If you have a yard but no garage, these kits are a good inexpensive choice. Although it may not be temperature regulated in the same way as a garage is. It does, however, have a few advantages. The first benefit is that it keeps your car out of direct sunlight. As a result, the car's interior and exterior will be protected from harmful rays. It will also, of course, prevent the interior of your car from being an oven.


Your car will be protected from the elements by the canopy be it the wind, rain, dirt, and dust that can wear off your vehicle's paint job over time. It can also provide you with a covered area where you can conduct the necessary car maintenance. Just watch out for the snow or ice build-up during the winter as it may exceed the weight limits set by the manufacturer.

  • Crack the Windows


Some still do this old practice of leaving the windows open by about an inch or cracking the sunroof a bit to allow more air to circulate through the cabin, resulting in slightly lower interior temperatures than if they are all shut tightly. 


This allows the built-up heat to escape and aids in some ventilation through the car's cabin, but only a small amount. However, you must consider whether the small benefit of a cooler car interior is worth the risk of making your vehicle more vulnerable to theft or vandalism.


A skilled car thief may theoretically gain access to your vehicle if you left your car windows or sunroof open even an inch. According to ABC News, “a car with a window broken open was an unlocked car” for one robber.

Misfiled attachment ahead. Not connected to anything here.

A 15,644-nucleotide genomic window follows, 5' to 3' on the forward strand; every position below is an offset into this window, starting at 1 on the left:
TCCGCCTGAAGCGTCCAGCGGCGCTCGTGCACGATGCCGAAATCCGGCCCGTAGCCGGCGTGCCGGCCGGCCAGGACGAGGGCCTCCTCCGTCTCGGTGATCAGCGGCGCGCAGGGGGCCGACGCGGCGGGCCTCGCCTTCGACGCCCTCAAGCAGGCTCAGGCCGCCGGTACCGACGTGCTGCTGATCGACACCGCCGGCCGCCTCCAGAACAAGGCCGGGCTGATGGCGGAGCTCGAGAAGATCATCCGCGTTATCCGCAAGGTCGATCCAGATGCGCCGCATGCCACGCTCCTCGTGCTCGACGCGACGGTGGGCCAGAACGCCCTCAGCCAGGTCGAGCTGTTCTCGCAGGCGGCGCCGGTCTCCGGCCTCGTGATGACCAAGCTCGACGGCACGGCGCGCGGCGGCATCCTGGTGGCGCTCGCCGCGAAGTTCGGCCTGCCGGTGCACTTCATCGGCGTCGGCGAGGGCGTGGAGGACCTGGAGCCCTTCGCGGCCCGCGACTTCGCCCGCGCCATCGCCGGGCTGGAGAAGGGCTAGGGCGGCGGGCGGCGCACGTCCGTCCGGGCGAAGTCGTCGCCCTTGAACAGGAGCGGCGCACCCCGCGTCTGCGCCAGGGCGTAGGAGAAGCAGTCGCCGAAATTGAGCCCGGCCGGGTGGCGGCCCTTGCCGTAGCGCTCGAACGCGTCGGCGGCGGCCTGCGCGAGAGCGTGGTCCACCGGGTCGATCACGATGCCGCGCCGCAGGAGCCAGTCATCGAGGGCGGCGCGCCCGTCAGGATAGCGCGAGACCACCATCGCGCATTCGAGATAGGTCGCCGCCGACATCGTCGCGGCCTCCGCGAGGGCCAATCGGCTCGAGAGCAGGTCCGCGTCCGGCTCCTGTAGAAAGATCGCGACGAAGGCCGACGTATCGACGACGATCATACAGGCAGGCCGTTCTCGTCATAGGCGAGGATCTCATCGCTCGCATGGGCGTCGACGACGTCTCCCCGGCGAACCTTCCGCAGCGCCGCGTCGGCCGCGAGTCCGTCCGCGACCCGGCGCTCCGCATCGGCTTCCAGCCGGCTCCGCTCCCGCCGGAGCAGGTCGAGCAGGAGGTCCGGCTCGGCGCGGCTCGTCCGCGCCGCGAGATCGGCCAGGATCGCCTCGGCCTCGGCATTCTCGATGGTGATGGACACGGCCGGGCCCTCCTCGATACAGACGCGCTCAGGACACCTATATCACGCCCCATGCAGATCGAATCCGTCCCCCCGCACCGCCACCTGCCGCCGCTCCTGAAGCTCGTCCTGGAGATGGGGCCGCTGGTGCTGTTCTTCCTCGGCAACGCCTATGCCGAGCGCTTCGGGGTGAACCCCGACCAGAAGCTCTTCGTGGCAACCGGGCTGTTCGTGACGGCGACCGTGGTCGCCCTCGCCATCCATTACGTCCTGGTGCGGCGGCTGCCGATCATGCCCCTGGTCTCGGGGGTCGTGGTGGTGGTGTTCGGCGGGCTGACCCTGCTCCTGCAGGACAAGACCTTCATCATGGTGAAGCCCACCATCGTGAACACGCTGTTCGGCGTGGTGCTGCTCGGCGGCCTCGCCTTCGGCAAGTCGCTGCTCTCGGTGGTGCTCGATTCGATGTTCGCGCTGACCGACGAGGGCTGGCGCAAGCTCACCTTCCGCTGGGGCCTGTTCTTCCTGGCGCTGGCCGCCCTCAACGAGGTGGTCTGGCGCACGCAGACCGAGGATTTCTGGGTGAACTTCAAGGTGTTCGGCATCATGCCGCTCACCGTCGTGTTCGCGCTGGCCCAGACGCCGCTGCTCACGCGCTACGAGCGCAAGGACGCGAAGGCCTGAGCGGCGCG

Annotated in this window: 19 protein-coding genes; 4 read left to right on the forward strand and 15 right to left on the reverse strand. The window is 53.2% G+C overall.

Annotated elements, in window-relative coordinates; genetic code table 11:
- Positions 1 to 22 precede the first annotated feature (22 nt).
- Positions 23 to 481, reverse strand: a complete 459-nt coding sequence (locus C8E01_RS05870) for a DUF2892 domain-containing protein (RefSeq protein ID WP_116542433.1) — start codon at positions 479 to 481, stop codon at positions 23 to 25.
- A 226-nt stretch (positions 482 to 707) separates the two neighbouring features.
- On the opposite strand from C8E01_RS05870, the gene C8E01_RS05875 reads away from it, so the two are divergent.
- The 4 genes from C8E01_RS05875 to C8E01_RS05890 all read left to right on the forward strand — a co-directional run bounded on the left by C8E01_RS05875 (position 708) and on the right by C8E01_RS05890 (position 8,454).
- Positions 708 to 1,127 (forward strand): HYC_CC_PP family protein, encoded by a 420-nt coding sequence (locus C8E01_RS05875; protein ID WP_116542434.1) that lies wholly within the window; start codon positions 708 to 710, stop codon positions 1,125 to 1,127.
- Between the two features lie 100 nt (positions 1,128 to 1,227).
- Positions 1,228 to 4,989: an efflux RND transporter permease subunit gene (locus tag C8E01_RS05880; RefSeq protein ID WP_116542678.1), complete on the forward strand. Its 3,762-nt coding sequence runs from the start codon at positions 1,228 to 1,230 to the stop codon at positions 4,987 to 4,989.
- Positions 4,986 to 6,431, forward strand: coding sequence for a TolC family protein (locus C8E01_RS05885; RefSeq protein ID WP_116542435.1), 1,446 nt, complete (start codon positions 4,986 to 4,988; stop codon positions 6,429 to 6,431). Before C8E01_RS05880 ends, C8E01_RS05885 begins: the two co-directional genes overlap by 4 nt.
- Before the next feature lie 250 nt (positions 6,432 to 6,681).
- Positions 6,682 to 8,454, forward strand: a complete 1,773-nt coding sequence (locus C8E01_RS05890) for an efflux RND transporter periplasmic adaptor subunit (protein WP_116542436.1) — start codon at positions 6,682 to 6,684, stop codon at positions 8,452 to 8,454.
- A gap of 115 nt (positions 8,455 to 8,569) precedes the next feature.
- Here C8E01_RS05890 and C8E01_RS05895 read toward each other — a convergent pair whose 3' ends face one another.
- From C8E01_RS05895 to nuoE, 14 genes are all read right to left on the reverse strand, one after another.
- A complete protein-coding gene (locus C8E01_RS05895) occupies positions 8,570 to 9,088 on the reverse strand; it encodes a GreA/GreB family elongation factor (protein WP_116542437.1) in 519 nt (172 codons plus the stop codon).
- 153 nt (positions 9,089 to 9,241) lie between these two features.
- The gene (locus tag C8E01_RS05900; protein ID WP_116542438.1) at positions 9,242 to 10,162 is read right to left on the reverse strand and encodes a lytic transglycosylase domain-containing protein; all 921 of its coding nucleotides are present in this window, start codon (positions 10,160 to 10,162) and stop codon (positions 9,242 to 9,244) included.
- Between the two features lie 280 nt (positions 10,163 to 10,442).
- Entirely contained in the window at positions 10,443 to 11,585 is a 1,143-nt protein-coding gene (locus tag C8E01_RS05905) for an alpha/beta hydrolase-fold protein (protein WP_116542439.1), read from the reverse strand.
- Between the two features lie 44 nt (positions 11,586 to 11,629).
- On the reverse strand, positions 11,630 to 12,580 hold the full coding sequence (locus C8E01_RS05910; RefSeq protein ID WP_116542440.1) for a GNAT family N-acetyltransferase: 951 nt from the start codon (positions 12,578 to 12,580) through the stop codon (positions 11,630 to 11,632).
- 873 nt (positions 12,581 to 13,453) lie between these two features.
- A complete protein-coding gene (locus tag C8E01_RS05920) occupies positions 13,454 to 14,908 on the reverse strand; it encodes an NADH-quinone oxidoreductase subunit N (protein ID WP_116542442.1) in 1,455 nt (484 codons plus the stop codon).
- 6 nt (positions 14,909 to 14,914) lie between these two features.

Let's not forget about the other danger of keeping your windows partially open with the possibility of a sudden rainstorm ruining your car's interior. So keep an eye on the weather forecast.


How to Keep a Parked Car Cool: What to Do as You Enter Your Car


While you can not totally eliminate the discomfort of returning to a hot car there are certain things you can do to somehow manage the heat in a tolerable level.


  1. If the car is already hot after you've taken all of the above precautions, the first thing you can do is leave it open for 15 to 20 seconds before entering. This will allow the rest of the trapped hot air to escape more quickly.


  1. Keep a thick cotton hand towel ready in your car and a small bottle of water. While inside, wet a portion of the towel and use it to clean the steering wheel and gear knob. The heat from the plastic or metal surfaces would be absorbed by the wet towel for easier handling.


While you might not be able to totally keep a car cool while parked, these simple steps when followed are very useful so the heat upon returning to your car will somehow be tolerable. Also take note that these steps do not make a car comfortable enough to leave small children, pets or anyone left behind while parked.